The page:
What you find is how this has been allowed to go on. And it hasn’t really changed because the laws haven’t been changed. None of these people have been going to jail.

MT:

Where did you find those postcards, the ‘gadgets’ that go with the first edition of 500 copies? In my copy, there is a color postcard from a chemical laboratory in the Edison Museum, Fort Myers, Florida. The gesture of including one of four found American postcards for each of the four states featured in the book is a cute variation on the theme of making a standard edition photobook a bit exclusive. Is it meant that way?

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BG:

Jonathan [Ellery] found the postcards. I like it. When I was a kid my parents would take me to Florida and I still remember in the back of my mind the hotel we were going to stay at was on a postcard. You know, the postcard is always more attractive then the hotel room!  It is the same thing with this… It is almost romantic. And then you have the reality…so it is like a contrast. Besides, like you say, it brings a little ornament to the book, but there is more to it. You have the romantic look of the building, the view, or the Edison Museum, like you said, and then you also have the reality. Which is quit different from the postcard. As for Edison, Thomas Edison he had a house in Fort Myers and used to live there.

MT:

So you were not involved in that postcard selection so much?

BG:

Well, yes and no. They send me certain cards, and I said yes and no. We picked some cards. For the bags [the first hundred books in a pouch]. I picked 50 out of a hundred.

I have a copy of the book here, which is not the bag version that has two sided postcards. It got pictures on both sides. Does your postcard have handwriting?

MT:

No. It is just plain.

Unknown

BG:

Like: ‘Dear Clair, The weather is great…’

MT:

So the postcards are from Jonathan’s personal collection?

BG:

No, no, they called up a site. My wife helped a little bit since she was in America and could give them the information.

MT:

So from each state you have different postcards?

BG:

Yeah…

MT:

And the postcard is inserted in the book corresponding with the chapter from the same state.

BG:

Right. I insisted the postcards had to ‘come from the floor’: at least the state, if not the city.

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MT:

One more question on the financing. In the back of your book you thank people who have contributed through Kickstarter to support the Las Vegas-Reno project. To what extent has documentation of Foreclosures in the other three states been financed through crowd funding?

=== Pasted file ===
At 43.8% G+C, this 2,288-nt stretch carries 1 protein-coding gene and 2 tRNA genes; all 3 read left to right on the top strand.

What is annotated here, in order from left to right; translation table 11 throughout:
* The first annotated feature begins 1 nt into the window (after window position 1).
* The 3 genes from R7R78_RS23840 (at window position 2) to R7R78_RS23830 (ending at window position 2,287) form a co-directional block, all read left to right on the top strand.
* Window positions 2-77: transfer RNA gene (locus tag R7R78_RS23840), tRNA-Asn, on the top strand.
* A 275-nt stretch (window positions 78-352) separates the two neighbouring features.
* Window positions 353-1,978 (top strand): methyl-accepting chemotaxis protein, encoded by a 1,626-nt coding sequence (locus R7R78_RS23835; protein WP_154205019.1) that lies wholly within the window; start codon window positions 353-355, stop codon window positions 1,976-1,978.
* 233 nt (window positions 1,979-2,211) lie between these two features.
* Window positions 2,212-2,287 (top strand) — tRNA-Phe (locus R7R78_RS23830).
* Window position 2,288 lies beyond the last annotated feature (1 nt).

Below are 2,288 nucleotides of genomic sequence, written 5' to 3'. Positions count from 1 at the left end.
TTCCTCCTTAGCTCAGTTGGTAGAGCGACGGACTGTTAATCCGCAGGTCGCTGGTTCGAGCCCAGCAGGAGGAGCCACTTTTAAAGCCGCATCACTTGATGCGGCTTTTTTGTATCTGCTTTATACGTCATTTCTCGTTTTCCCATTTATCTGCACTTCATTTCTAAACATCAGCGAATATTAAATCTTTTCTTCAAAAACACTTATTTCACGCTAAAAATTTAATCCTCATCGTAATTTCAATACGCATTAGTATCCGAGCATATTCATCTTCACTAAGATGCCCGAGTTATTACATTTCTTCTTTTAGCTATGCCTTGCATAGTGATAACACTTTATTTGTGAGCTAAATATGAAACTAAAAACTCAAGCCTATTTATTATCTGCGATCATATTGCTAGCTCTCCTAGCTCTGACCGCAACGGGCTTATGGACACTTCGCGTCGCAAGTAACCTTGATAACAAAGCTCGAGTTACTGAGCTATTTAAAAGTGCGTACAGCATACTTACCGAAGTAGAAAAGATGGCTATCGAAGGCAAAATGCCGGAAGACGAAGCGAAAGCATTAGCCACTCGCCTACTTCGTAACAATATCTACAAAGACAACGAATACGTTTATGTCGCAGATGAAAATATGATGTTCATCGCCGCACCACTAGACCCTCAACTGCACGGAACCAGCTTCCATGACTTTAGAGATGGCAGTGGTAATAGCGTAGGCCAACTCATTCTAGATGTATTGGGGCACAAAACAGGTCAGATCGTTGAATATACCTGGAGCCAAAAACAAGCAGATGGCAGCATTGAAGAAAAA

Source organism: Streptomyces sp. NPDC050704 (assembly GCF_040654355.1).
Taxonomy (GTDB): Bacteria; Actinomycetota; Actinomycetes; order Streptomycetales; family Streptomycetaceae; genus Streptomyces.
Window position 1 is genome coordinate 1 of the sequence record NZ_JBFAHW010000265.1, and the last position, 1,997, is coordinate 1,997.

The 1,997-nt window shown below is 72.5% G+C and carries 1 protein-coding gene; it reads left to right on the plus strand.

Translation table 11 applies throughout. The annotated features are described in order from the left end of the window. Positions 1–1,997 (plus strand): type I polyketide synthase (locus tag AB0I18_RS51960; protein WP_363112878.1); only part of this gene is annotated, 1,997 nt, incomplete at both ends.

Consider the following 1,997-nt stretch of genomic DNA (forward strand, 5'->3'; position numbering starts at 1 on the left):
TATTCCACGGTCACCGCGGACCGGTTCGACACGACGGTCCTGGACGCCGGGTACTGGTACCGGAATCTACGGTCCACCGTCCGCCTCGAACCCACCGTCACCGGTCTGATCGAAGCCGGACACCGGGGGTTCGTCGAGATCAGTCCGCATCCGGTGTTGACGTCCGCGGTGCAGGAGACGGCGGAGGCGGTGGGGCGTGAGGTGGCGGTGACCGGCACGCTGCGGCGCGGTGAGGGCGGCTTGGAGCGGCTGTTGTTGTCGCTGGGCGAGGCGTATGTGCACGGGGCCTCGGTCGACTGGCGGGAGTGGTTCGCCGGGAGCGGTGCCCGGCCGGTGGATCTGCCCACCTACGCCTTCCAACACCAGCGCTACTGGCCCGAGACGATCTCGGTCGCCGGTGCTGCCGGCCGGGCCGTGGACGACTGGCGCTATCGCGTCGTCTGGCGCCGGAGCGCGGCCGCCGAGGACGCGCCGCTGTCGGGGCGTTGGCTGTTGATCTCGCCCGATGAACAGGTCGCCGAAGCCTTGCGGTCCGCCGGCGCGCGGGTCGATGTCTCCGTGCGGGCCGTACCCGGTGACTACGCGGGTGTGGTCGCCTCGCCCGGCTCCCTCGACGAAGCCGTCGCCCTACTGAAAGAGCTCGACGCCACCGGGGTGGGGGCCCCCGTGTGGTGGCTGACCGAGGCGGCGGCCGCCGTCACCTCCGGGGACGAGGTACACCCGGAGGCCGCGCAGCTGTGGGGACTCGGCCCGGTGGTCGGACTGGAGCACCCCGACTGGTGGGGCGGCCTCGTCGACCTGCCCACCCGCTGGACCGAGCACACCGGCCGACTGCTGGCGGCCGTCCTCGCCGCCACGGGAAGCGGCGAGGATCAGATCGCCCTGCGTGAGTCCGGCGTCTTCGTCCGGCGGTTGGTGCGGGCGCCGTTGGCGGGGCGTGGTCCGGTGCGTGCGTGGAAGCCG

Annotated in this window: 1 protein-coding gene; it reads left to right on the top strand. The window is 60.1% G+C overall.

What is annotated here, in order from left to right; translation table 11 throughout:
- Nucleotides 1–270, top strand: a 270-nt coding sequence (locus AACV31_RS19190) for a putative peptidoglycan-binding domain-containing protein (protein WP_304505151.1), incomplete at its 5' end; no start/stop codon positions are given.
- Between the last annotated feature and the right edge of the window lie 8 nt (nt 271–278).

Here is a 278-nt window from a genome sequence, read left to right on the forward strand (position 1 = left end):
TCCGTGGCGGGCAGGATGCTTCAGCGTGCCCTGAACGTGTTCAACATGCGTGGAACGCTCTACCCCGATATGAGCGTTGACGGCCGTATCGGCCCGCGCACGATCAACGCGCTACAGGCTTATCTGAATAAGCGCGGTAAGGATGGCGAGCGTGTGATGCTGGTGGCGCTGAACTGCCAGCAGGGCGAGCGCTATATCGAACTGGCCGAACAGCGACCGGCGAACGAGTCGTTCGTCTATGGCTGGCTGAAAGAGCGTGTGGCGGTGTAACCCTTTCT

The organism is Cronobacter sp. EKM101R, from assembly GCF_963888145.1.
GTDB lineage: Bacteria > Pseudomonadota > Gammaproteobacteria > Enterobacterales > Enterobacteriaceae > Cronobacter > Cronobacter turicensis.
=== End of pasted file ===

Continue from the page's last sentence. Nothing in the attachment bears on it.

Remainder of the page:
BG:

That is the only one. The first one is funded by Magnum. The two others, Detroit and Fresno… I think for Fresno I had some funding from Bloomberg, the businessweek magazine and the Magnum Foundation and then Detroit, I paid a lot for myself.

MT:

So per state you had different ways of financing.

BG:

Right. And I don’t know if I would take that Kicjstarter route again. Because you become an easy target for people. They take shots at you without even having the facts right. They don’t know me and sometimes make negative comments.

MT:

I call your book, the best photobook of 2013.

BG:

It holds up pretty good and it is a comment on America.

MT:

What are you working on now?

BG:

Now I’m doing digital colour faces and they are powerful. I received a Guggenheim fellowship this year. That was an honour for me. This is the one grant that I wanted. I think, I deserved it because I’ve worked hard.  I try, and it comes from my heart. Recently I have been working at state fairs and at some assisting facilities. You can see some of the work at my website Bruce Gilden.com. Those are not the finalized ones. What I mean by that is that the prints are 40x50inches, really large. With the Leica S, it is so sharp; you can see the lines in the eyeball. I may do a book. I have several options. We’ll see.

MT:

Where do you find your portraits?

BG:

I have been working on a project that started with Magnum, but which is now independent from Magnum, called ‘Postcards From America’. I have worked for this project in Rochester, Miami, and Milwaukee. Recently I went to the state fair in Mississippi, which was a buzz. I also worked In Massachusetts and it wasn’t so great but Milwaukee was a home run! I did super work in ten days. Next summer I”l go to Iowa, Minnesota and Ohio state fairs, combining them with the assisting living facilities project. I was just in Midlands in England photographing  mainly faces of people. It is a project called ‘Left Behind.’

MT:

Left behind…in what sense?

BG:

I am not going to answer that too much…It reflects on how I feel about people and identify with them.  I look at myself as an underdog…I like the underdog… I relate to that. And they relate to me. They let me in if I look into their eyes, even if it is for three minutes…